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COVID-19 Restrictions Are Easing – Why is My Child Feeling Anxious?

why is my child feeling anxious
why is my child feeling anxious

As the coronavirus pandemic continues to evolve, governments are progressively implementing more relaxed restrictions. For many parents, this news is a relief. However, for some children who are already anxious or fearful, the easing of restrictions may lead to increased anxiety. In this article, we will explore why some children may feel anxious in light of the relaxation of COVID-19 restrictions and provide tips on how to help these children cope.

Why is my child feeling anxious about easing restrictions?

While the easing of public health restrictions around border security is a huge milestone to celebrate, it is also a significant change to what we have become accustomed to. Therefore, it is not surprising that some children might find themselves having mixed feelings about restrictions lifting.

The pandemic increased depression, anxiety, and stress levels across Australia and the world.

According to early findings from an international survey of children and adults in 21 countries conducted by UNICEF and Gallup, an average of 1 in 5 young people aged 15–24 surveyed said they often feel depressed or have little interest in doing things.

As COVID-19 heads into its third year, the impact on children and young people’s mental health and well-being continues to weigh heavily. According to the latest available data from UNICEF, globally, at least 1 in 7 children have been directly affected by lockdowns, while more than 1.6 billion children have suffered some loss of education. In addition, the disruption to routines, education, recreation, and concern for family income and health, is leaving many young people feeling afraid, angry, and concerned for their future.

After the challenges we have been through, your child, like many others, may be finding it difficult to adjust.

Another reason for anxiety could be that we were told to reduce our social interactions during the pandemic and maintain social distancing, sending the message that being physically close to others is unsafe. As we prepare to open the borders, the opportunity to be close to others might ring some internal alarm bells.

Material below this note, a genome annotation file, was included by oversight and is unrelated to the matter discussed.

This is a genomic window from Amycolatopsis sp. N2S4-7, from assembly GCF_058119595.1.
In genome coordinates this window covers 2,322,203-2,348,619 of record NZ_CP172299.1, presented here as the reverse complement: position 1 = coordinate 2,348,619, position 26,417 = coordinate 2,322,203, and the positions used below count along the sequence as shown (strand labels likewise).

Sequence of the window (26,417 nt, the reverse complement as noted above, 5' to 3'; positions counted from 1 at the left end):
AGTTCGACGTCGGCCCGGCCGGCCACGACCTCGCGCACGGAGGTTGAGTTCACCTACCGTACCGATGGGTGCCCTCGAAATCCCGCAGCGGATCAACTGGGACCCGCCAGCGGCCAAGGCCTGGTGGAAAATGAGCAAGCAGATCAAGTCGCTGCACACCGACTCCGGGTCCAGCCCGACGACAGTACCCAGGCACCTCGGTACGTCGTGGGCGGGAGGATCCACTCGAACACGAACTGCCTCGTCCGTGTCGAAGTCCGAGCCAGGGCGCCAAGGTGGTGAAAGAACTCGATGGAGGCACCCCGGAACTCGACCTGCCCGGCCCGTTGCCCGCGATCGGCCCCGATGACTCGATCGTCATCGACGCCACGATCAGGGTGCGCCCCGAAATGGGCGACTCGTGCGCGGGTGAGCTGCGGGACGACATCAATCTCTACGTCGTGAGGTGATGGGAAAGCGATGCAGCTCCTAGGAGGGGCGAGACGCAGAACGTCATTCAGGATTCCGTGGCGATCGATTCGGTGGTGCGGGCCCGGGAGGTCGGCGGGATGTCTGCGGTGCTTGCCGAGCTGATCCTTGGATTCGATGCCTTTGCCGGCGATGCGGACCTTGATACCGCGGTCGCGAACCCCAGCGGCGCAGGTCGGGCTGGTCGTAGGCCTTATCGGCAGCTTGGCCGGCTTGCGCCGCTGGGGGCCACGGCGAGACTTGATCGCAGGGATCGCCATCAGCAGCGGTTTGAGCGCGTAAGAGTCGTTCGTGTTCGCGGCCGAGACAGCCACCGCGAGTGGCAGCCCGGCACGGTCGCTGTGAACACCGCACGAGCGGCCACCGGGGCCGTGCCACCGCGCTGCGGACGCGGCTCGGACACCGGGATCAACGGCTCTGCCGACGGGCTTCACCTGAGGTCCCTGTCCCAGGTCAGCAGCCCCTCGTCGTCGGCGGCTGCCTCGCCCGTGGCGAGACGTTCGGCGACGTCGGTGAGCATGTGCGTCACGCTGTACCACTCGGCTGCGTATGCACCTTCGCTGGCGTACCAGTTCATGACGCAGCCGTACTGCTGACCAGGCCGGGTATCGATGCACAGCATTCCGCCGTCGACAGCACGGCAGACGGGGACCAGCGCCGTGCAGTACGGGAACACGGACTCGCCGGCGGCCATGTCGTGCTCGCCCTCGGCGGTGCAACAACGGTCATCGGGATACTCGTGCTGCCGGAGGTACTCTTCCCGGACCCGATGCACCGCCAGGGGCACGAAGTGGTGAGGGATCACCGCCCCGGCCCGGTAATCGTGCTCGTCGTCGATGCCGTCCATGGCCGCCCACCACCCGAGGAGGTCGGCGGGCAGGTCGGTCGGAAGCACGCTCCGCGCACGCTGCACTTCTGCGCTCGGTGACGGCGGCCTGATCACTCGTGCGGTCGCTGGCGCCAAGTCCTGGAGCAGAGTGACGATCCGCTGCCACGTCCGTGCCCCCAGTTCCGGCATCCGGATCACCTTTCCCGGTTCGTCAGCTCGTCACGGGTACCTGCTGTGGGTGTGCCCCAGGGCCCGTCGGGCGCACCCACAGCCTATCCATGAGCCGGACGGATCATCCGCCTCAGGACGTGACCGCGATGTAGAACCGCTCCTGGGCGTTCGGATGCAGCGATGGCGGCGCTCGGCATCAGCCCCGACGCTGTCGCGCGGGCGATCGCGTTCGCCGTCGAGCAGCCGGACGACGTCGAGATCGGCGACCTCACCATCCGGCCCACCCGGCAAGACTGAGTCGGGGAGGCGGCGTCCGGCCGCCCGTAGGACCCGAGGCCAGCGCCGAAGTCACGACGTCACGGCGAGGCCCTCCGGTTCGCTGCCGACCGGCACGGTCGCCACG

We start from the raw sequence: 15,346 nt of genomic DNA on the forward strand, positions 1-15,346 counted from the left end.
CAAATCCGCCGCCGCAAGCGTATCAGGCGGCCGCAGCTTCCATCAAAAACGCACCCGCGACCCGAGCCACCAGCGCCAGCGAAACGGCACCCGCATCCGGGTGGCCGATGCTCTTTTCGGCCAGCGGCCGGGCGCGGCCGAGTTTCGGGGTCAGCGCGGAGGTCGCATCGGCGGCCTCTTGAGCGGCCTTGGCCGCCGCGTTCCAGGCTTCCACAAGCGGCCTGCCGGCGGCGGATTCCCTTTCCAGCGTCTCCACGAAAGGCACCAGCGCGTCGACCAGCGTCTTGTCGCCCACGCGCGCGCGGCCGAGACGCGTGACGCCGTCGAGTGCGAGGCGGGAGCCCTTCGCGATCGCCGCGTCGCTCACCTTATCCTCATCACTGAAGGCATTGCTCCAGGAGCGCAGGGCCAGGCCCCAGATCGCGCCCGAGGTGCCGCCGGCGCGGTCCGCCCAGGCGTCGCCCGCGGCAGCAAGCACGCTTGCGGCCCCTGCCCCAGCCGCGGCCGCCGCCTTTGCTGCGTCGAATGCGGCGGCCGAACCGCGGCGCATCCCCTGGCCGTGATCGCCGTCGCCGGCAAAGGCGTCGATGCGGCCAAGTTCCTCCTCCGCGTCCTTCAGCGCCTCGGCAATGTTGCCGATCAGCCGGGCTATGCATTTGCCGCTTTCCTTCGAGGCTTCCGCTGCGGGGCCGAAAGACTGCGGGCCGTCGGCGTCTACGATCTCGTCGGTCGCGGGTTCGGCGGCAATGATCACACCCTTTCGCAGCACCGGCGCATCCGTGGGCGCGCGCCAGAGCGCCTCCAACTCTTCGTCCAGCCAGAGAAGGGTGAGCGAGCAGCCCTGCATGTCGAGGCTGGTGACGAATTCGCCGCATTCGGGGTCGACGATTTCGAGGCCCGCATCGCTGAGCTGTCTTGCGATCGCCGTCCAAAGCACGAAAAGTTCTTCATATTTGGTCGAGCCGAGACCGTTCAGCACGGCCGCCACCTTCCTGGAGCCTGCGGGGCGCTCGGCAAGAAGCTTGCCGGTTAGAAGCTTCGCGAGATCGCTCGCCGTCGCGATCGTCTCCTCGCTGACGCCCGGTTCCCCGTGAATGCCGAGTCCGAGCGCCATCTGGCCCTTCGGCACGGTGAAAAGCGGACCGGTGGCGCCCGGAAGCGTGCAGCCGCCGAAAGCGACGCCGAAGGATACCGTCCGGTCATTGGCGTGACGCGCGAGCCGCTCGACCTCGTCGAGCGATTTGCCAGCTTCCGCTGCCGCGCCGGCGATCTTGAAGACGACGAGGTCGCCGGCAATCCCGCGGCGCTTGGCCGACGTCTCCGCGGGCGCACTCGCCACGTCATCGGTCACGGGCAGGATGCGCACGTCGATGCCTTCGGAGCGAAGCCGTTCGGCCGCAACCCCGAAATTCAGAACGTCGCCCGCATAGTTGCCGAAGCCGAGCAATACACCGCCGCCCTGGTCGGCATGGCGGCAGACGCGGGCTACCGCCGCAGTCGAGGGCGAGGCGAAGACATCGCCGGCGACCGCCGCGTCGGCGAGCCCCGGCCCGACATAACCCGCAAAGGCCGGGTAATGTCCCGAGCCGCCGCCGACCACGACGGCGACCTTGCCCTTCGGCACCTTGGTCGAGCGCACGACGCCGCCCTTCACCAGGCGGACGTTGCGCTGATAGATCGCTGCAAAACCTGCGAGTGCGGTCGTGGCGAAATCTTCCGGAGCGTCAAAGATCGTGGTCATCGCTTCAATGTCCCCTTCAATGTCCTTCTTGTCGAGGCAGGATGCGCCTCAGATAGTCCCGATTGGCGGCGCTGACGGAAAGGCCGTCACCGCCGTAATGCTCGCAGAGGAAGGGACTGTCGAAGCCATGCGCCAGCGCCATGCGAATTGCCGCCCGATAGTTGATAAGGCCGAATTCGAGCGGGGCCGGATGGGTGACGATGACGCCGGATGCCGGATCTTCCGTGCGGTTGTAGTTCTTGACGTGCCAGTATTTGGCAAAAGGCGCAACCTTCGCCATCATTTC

5 Ways to cope with anxiety as restrictions lift

Encourage Self-kindness

Let your child know that everyone reacts differently to a circumstance. Therefore, her thoughts and emotions are normal and valid. For example, it’s okay to feel anxious about restrictions easing, socialising or travelling again. We are living through an unprecedented challenging time. There are no right or wrong feelings.

Keep some lockdown coping strategies

We had to find ways to cope with the pandemic life. We created routines and strategies that we wouldn’t have found otherwise. If keeping some of the routines and strategies help your child feel at ease, there is no need to change them.

Remind your child of old favourites

Find something your child enjoyed that you had to stop doing because of the restrictions. Remind her of how much fun she had and how wonderful it is to be able to do it again.

Focus on the positive

Ask your child what she is looking forward to doing as restrictions lift. Make a list of places to go and family and friends to visit.

Take your time

If your child is not ready to be the social bee she used to be, try thinking of situations that bring less anxiety. For example, playing with friends in a busy indoor playground might be too overwhelming, but having a play date at home could feel easier.

Use the Superpower Kids Bucket List printable to find activities your child is looking forward to as restrictions ease.

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